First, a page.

Angela G. DeCarlo, a Loyola University Maryland senior who was committed to peace and justice issues, died Nov. 4 from liposarcoma. a rare cancer of connective tissues, at the University of Maryland Medical Center. She was 21
“He obtained and archived a number of important union and labor history collections, records and papers from the Pittsburgh region,” she wrote. “He published numerous scholarly articles and four books on labor history, including ‘Cold War in the Working Class’ with Ronald L. Filipelli, and ‘White Collar Workers in Transition.’ ”
At the time of his death, Dr. McColloch was finishing a monograph on Westinghouse Electric Corp. workers, which will be published posthumously.
Dr. McColloch went on to teach at the University of Pittsburgh at Greensburg, where he was presented the Chancellor’s Distinguished Teaching Award for the entire university.
Later in his career, he was named department chair and dean, and in 2000, was named vice president of academic affairs at the University of Pittsburgh at Greensburg, a position he held for three years when he joined Queensborough Community College in Bayside, N.Y., in the same position.
Genesta Elizabeth Lane, a retired employee with the former Chesapeake and Potomac Telephone Co. who also worked with the Afro-American newspaper, died of heart failure in her sleep on Nov. 12 at Augsburg Lutheran Village. The former Pikesville resident was 97.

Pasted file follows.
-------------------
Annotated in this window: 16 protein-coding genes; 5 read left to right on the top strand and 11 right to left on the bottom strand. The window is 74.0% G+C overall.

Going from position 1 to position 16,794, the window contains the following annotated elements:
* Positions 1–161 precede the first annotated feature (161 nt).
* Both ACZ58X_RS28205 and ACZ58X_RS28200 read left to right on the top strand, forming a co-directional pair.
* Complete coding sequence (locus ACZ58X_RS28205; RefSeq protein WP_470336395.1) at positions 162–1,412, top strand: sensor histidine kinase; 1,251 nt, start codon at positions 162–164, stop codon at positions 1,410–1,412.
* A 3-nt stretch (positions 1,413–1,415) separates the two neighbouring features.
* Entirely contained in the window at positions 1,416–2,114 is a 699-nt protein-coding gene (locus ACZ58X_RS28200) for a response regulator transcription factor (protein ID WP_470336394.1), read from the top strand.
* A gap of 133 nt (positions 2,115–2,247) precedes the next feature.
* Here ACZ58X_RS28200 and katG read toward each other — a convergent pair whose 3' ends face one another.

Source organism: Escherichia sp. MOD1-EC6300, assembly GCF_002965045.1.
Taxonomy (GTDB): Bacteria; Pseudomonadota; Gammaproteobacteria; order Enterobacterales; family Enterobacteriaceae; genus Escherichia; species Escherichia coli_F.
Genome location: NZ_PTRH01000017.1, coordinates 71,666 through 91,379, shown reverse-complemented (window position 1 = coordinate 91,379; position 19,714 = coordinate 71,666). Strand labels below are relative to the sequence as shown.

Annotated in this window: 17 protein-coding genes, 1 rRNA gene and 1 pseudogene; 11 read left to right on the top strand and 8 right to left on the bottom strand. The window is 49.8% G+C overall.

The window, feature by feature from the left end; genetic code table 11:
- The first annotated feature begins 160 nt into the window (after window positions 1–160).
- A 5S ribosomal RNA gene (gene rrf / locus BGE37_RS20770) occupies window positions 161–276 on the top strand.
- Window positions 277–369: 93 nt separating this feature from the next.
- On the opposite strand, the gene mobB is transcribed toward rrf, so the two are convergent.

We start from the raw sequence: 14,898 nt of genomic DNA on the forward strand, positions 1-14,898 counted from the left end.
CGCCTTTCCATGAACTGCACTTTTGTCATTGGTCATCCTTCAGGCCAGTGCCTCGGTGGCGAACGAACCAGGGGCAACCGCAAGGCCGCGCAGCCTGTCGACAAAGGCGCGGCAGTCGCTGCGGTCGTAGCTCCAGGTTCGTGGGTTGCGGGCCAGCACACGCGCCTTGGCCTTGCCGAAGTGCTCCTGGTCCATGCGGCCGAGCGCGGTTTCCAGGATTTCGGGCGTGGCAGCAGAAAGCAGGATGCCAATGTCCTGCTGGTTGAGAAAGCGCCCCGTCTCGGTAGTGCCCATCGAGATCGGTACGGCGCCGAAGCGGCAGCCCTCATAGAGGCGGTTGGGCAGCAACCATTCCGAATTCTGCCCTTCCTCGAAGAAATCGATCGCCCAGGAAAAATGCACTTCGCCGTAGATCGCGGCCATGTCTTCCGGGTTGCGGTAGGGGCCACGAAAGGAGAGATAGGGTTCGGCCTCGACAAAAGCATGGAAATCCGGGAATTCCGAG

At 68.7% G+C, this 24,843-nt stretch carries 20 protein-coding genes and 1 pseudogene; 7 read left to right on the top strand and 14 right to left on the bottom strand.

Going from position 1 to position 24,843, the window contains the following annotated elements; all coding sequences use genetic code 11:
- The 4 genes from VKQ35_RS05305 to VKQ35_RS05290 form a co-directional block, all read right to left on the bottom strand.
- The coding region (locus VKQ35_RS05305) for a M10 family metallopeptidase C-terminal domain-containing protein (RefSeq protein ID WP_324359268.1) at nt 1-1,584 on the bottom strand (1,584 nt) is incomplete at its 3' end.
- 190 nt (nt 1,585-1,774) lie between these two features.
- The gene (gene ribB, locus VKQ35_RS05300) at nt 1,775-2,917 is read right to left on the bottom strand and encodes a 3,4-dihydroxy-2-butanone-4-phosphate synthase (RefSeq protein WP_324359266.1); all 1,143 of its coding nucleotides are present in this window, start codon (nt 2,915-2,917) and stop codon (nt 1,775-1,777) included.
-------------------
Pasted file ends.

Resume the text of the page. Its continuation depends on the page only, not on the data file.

As vice president of instruction, he was responsible for providing leadership for all seven academic departments and programs that served tens of thousands of students in the region.
“Mark was the consummate consensus builder who could always find the middle ground and it was always about the students,” Mr. Netzer said. “His various initiatives helped students develop and succeed and devote themselves to lifelong learning.”
He also earned national acclaim in areas such as acceleration in developmental education, culturally responsive teaching, global education and guided pathways.
“What he did through his wisdom shaped the tapestry of the college,” Mr. Netzer said. “Mark understood where the students were coming from. He was truly a wonderful man.”
In 2011-2012, he supported Occupy Wall Street, and during the past several years, worked to establish a Green Party chapter in Baltimore County. He also had been secretary and co-chair of the Maryland Green Party.
Dr. McColloch enjoyed studying languages, traveling and hiking. He liked to read nonfiction and fiction, and was a supporter of the arts. He also had reviewed books, films, plays and museum exhibitions on a weekly basis.
His series of acrylic paintings that drew inspiration from the poem “The Masque of Anarchy” by Percy Bysshe Shelley will be exhibited from mid-December at the MAXgallery on Madeira Street, near Patterson Park.
A celebration of Dr. McColloch’s life will be held at 1 p.m. Saturday at the SNF Parkway Theatre, 5 W. North Ave.
In addition to his wife, he is survived by two sons, William McColloch of Keene, N.H., and David McColloch of Norristown, Pa.; two sisters, Karen Dillon of Bellevue, Ky., and Joyce Tillman of Fountain Hills, Ariz.; and several nieces and nephews. An earlier marriage ended in divorce.